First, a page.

- Recommendation ID
- Angioplasty versus bypass surgery for treating people with critical limb ischaemia caused by disease of the infra-geniculate arteries:- What is the clinical and cost effectiveness of a 'bypass surgery first' strategy compared with an 'angioplasty first' strategy for treating people with critical limb ischaemia caused by disease of the infra-geniculate (below the knee) arteries?
- Any explanatory notes
- Why this is important:- Many people with critical limb ischaemia, especially those with diabetic vascular disease, also have disease of the infra-geniculate (below the knee) arteries in the calf. For many years, the standard of care has been bypass surgery. Although such surgery may be associated with significant morbidity, the resulting long-term amputation-free survival rates are generally good. In recent years there has been a trend towards treating infra-geniculate disease with angioplasty, on the grounds that it is associated with less morbidity than surgery. However, this change in practice is not evidence-based, and serious concerns remain about the durability of angioplasty in this anatomical area. A multicentre, randomised controlled trial with a full health economic analysis is required to address this. The primary endpoint should be amputation-free survival, with secondary endpoints including overall survival, health-related quality of life, healing of tissue loss, and relief of ischaemic pain.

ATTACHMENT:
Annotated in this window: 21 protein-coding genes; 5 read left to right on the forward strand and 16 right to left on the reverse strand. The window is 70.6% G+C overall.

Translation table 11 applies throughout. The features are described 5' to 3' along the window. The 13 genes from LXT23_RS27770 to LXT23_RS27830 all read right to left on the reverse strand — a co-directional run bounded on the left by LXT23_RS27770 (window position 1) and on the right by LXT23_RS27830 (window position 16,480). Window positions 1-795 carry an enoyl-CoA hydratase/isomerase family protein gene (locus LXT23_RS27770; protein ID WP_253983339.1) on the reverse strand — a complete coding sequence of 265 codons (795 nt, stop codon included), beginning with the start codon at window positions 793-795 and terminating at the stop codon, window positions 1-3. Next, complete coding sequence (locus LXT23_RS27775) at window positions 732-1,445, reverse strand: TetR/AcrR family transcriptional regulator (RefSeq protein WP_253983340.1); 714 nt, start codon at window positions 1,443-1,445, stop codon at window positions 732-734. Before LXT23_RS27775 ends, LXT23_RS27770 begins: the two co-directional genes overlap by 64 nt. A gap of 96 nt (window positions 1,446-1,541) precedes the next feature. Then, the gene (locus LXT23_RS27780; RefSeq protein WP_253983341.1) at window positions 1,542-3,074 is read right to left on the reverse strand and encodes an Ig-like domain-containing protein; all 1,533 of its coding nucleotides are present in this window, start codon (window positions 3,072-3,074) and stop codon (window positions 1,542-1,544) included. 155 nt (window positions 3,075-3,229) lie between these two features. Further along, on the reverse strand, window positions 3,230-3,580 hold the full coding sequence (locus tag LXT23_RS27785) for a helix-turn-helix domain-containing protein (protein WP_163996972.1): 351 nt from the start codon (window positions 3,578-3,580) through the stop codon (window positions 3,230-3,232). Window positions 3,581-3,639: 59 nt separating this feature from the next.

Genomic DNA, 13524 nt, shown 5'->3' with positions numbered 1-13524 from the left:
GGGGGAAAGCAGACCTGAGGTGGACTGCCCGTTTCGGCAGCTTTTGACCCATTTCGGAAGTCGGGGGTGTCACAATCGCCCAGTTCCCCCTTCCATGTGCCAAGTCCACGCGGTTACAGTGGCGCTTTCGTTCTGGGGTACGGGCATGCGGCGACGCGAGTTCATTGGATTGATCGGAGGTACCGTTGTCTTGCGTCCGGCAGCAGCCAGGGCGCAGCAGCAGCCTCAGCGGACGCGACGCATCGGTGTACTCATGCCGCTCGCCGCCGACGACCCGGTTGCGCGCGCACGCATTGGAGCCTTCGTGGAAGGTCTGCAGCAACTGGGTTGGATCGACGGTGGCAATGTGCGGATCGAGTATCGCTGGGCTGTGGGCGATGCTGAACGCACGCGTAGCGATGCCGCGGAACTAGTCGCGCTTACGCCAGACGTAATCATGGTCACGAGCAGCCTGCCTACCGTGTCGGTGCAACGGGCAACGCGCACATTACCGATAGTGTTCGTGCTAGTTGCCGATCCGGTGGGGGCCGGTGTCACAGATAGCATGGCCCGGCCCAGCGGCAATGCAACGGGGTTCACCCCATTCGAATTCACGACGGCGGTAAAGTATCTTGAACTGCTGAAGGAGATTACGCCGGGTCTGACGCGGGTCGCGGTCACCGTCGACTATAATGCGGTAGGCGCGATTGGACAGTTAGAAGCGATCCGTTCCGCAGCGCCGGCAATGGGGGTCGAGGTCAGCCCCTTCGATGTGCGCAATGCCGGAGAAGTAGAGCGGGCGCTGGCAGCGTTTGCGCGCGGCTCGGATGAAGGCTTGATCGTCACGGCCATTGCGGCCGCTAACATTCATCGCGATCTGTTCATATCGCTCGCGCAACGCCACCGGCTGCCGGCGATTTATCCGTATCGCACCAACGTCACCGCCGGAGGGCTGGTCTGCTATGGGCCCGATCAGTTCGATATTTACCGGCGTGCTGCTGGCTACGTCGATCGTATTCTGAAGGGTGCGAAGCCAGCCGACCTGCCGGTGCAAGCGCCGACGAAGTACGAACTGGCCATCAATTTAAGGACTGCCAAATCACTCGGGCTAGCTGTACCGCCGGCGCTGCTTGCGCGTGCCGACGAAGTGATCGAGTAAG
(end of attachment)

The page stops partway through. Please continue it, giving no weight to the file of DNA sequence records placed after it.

Source guidance details
- Comes from guidance
- Peripheral arterial disease: diagnosis and management
- Date issued
- August 2012
|Is this a recommendation for the use of a technology only in the context of research?||No|
|Is it a recommendation that suggests collection of data or the establishment of a register?||No|